The solution is easy. Healthcare for all? Make it a public utility and be done with it. The time for bold moves is dwindling. I am not so naive to think this is in the works but what I am suggesting--the problem has to be defined because the solutions are different.
For example, the US spends more on healthcare than the entire GDP of France, India, Italy, Brazil, or Canada. You could float the spend out as a country larger than the entire GDP of either of those listed countries. The image below, from JAMA demonstrates the source of the spending classifying diabetes, urogenital, blood, and endocrine diseases as its own category--DUBE.
When is the last time anyone voluntarily became ill enough to enter into the healthcare market? Can you negotiate on price when the costs are not transparent or the provider is also blind to cost information at the point of care?
I don't get warm and fuzzies when considering healthcare as a capitalist system either. Profit is the underlying motive with competition being the main driver vs. supply and demand of free markets. We are aware of the power of monopolies and how capitalism creates wealth in contrast with exchanges of wealth or goods and services in a free market.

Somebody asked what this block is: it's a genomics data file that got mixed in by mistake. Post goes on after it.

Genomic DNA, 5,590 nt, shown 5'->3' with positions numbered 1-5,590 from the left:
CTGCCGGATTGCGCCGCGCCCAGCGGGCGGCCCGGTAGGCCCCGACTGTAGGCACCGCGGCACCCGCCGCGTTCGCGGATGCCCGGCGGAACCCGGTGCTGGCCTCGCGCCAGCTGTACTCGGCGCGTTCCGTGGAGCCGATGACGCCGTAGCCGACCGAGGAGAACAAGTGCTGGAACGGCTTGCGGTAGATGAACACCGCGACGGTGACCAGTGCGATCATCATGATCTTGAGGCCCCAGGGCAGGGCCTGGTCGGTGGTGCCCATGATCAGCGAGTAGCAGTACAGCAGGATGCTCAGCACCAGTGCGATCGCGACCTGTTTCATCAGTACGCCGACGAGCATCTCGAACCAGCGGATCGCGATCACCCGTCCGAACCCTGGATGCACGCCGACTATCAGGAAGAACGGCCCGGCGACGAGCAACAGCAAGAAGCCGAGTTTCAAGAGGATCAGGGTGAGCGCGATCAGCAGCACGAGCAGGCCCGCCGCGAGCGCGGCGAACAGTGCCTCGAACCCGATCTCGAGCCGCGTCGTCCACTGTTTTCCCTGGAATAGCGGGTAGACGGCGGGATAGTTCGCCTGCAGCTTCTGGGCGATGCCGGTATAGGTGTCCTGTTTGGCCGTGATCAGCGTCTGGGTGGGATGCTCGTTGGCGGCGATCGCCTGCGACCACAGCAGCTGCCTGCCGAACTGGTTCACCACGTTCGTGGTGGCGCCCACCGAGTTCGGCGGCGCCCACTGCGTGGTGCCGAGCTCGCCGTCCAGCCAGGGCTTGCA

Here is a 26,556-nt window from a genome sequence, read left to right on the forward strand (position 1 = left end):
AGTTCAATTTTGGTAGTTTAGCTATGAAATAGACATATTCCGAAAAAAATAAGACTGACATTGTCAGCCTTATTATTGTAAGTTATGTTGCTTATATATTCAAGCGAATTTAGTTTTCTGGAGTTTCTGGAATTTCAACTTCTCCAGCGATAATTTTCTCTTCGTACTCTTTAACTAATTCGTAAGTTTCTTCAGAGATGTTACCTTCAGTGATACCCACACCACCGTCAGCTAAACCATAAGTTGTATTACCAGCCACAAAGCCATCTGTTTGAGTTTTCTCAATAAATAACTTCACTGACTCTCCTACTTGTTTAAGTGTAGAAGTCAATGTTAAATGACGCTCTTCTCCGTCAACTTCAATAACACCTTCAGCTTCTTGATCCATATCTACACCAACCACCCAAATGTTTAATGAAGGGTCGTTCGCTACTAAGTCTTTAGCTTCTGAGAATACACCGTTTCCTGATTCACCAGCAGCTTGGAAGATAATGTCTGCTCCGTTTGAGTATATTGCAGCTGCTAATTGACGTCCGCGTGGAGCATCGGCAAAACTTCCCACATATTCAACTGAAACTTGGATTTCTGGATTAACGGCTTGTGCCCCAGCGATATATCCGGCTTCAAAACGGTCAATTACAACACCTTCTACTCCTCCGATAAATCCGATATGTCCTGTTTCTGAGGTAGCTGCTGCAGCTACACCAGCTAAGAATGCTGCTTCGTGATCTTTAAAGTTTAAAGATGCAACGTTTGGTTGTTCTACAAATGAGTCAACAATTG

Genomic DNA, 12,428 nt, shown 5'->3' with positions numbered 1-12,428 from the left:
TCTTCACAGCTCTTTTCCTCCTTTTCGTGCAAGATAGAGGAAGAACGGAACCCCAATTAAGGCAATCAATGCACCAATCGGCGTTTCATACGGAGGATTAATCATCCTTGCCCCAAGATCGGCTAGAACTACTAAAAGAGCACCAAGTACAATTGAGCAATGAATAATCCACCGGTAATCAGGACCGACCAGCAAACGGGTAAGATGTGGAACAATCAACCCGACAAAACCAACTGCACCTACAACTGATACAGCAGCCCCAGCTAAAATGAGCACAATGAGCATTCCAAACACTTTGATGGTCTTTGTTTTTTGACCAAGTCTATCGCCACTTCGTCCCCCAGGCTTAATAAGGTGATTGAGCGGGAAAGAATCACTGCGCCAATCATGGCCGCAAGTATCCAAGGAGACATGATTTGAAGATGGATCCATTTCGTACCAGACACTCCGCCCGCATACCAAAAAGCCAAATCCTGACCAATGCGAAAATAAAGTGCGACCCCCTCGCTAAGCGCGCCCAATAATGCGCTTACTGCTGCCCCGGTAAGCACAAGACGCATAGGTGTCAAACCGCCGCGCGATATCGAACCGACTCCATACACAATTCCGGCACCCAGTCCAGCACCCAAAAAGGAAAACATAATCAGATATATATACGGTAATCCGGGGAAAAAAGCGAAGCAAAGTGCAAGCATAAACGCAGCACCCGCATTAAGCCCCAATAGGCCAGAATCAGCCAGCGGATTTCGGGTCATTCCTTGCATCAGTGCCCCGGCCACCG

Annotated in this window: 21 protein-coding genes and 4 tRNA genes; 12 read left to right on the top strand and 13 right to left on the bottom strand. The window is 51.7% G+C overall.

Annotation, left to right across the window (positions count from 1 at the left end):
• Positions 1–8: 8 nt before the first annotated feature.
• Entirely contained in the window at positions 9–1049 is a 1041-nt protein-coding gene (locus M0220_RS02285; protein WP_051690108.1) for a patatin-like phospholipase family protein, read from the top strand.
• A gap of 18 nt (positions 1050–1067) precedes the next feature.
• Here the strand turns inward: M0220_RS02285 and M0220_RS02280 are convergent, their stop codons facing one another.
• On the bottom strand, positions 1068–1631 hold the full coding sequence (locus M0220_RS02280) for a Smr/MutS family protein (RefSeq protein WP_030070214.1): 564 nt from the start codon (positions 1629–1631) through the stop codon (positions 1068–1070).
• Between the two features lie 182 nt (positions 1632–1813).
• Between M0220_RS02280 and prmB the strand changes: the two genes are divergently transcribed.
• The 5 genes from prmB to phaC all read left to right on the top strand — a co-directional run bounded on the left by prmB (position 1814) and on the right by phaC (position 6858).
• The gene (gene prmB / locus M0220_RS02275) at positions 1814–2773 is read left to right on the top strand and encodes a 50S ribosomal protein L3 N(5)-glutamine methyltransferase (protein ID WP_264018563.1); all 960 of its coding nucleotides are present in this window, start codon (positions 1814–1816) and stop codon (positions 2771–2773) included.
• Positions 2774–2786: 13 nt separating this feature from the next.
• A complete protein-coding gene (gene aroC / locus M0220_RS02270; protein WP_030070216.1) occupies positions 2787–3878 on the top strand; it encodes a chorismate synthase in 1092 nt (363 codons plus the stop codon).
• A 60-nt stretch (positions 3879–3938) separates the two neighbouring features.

If your only exposure to economic theory is the classical approach presented in introductory courses you may have heard about the rational consumer. This adds the interesting bias that we all make rational, well considered choices. Modern economics has upended this notion of rationality and revealed the complexity of our irrational brain and the heuristics and cognitive biases contained herein.
If you aren't measuring the potential role of moral judgement in prejudice--how do you know what you don't know?
Presenting at Destination: Patient Outcomes, Our Journey to Improving Patient care
Systems Thinker Approach: Finding, Analyzing, and Gathering Data Insights for Modern Continuing Medical Education